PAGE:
A slide show of intimate family photos and portraits of Trish Little overlays her soft voice as she narrates her past.
The Calgary mom describes a childhood of abuse, ongoing challenges with addiction and mental health and a time when her three children were taken away from her.
But hers is not a sad story.
Helpers Fixers Healers, as its title suggests, is a short about Little’s path to healing and a tribute to the people who have helped her become a proud mom, grandmother, wife and friend, who is 8½ years sober.
“About 10 years ago or so, I started to find these wonderful people living here in Calgary,” she says. “They were magical healers; I love to call them my earth angels.”
The film is one of a collection of inspiring digital stories of resilience workshopped by community members at the Alex Community Health Centre, alongside storytellers like Little.
The shorts, which document experiences with addiction, mental health and homelessness, will be screened in the Patricia A. Whelan Performance Hall at the Central Library on Wednesday night.
Mike Lang — one of Little’s “magical healers” — facilitated the project at the Alex, a community hub that provides a range of support services to vulnerable Calgarians.
“When we take the time to really listen deeply to the stories in our lives, there’s incredible lessons to be learned,” says Lang, a digital storyteller who works with patients in the health-care system to document their stories and use them to improve care.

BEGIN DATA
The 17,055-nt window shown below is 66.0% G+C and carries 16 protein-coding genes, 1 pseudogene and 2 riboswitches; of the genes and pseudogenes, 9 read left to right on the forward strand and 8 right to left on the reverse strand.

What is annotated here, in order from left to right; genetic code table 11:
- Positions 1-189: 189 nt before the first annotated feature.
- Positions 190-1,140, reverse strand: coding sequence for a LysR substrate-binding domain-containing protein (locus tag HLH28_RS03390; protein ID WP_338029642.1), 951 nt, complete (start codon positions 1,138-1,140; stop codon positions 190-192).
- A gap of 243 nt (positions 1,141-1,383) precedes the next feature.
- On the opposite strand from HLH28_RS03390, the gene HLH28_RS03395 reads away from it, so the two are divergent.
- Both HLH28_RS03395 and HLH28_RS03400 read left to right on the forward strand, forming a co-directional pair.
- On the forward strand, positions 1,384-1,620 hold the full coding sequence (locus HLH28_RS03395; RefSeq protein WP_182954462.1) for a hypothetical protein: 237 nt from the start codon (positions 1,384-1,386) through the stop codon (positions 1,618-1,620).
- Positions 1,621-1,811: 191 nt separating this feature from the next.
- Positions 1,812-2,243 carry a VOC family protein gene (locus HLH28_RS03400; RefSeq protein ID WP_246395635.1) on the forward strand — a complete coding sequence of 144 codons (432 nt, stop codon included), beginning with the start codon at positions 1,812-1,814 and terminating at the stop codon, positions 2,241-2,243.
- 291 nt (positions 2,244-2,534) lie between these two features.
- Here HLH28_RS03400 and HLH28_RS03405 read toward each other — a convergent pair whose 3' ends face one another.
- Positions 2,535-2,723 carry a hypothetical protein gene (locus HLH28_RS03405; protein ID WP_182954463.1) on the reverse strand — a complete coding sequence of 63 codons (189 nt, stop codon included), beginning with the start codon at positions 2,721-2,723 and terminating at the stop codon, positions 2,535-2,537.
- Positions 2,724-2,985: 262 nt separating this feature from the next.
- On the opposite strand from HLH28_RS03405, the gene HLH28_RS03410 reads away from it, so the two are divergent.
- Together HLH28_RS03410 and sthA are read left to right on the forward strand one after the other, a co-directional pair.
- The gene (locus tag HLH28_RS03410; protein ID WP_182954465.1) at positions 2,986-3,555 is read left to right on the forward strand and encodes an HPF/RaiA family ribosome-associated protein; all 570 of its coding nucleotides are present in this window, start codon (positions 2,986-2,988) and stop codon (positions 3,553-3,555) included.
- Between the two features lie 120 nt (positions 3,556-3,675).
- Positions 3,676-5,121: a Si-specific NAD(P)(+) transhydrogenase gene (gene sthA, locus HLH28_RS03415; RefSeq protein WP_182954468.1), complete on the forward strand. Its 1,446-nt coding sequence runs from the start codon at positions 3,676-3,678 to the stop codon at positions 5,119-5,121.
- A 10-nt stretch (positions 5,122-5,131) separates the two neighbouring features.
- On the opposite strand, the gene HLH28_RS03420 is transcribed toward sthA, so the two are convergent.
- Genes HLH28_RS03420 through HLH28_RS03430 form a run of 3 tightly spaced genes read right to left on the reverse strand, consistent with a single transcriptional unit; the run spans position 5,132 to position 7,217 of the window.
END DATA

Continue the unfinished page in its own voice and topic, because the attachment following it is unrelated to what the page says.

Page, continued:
‘I didn’t have to do it alone’
The films aren’t always easy to listen to, at times detailing pain and suffering, but he says they showcase how inspiring the storytellers nominated to be part of the project really are.
“I did some real deep work and I didn’t have to do it alone,” Little says, reflecting on her recovery and the time spent turning her story into a film.
In Helpers Fixers Healers, Little says she has been involved with agencies designed to help her since she was taken into the child welfare system due to neglect and abuse — a result of her mom’s alcoholism and both her parents’ struggles with mental health.
Yet, she says wasn’t able to get what she “so desperately needed” until recently.
“It felt like doctors, police, social workers, all were looking down on me,” she says in the film.
At 23, Little left a bad relationship and her hometown, a small fishing village in Nova Scotia, to move to Calgary with her three children.
Moving wasn’t easy and neither was quitting drinking, which took years after the move, but she says she has begun healing thanks to the supportive people she has met at the Alex and through producing the film.
Tackling ‘pity eyes’
Once Little was accepted into the Alex, she met with a chronic health nurse and was later paired up with a doctor, who she says makes her feel like a peer.
“I don’t feel that she’s higher than me or that I’m some charity case or a victim of my story,” she says. “There’s a very different [health-care] approach. She takes my lead, almost.”
And Little says her new doctor has given her tools to work on her complex PTSD.
Little now works as a mentor and support person.
Creating Helpers Fixers Healers, she says,was also transformative, in that she was able to open up about parts of her story that she had rarely, if ever, shared.
“There were tears attached to it, there was relief, there was hope, there was freedom from that secret, that shame that goes with keeping things to myself. I just got big, powerful goose bumps,” she says.
Being nominated to tell her story is an honour that has empowered her and given her dignity, Little says.
She says she hopes her film will inspire others to speak their truth when it’s screened tonight.
The event runs from 7 to 9 p.m. Each film will be shown, followed by a discussion with the storyteller.
“We talked a lot in the workshop about the idea of ‘pity eyes’ and looking at people in a way that’s pitying them and how everyone really dislikes that,” Lang said.
“It takes away somebody’s ability, someone’s agency to be part of their own healing.”
With files from CBC’s Homestretch.